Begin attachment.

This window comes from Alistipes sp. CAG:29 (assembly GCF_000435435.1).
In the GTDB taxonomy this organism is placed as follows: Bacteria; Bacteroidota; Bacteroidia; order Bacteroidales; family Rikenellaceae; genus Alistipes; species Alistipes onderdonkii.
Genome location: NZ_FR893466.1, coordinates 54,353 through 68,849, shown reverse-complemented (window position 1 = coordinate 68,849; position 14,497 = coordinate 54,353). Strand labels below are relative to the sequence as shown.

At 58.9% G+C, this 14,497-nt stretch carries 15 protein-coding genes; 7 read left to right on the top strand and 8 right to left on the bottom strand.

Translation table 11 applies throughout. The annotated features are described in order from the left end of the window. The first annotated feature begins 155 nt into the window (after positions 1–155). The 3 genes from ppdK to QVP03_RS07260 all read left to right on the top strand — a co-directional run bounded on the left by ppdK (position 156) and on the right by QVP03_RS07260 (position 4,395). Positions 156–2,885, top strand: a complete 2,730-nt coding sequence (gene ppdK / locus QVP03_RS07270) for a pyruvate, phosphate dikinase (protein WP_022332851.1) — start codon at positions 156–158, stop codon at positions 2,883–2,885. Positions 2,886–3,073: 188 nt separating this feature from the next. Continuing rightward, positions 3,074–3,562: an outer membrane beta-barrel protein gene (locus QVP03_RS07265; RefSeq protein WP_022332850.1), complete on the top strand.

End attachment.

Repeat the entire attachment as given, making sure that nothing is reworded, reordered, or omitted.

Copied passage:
This window comes from Alistipes sp. CAG:29 (assembly GCF_000435435.1).
In the GTDB taxonomy this organism is placed as follows: Bacteria; Bacteroidota; Bacteroidia; order Bacteroidales; family Rikenellaceae; genus Alistipes; species Alistipes onderdonkii.
Genome location: NZ_FR893466.1, coordinates 54,353 through 68,849, shown reverse-complemented (window position 1 = coordinate 68,849; position 14,497 = coordinate 54,353). Strand labels below are relative to the sequence as shown.

At 58.9% G+C, this 14,497-nt stretch carries 15 protein-coding genes; 7 read left to right on the top strand and 8 right to left on the bottom strand.

Translation table 11 applies throughout. The annotated features are described in order from the left end of the window. The first annotated feature begins 155 nt into the window (after positions 1–155). The 3 genes from ppdK to QVP03_RS07260 all read left to right on the top strand — a co-directional run bounded on the left by ppdK (position 156) and on the right by QVP03_RS07260 (position 4,395). Positions 156–2,885, top strand: a complete 2,730-nt coding sequence (gene ppdK / locus QVP03_RS07270) for a pyruvate, phosphate dikinase (protein WP_022332851.1) — start codon at positions 156–158, stop codon at positions 2,883–2,885. Positions 2,886–3,073: 188 nt separating this feature from the next. Continuing rightward, positions 3,074–3,562: an outer membrane beta-barrel protein gene (locus QVP03_RS07265; RefSeq protein WP_022332850.1), complete on the top strand.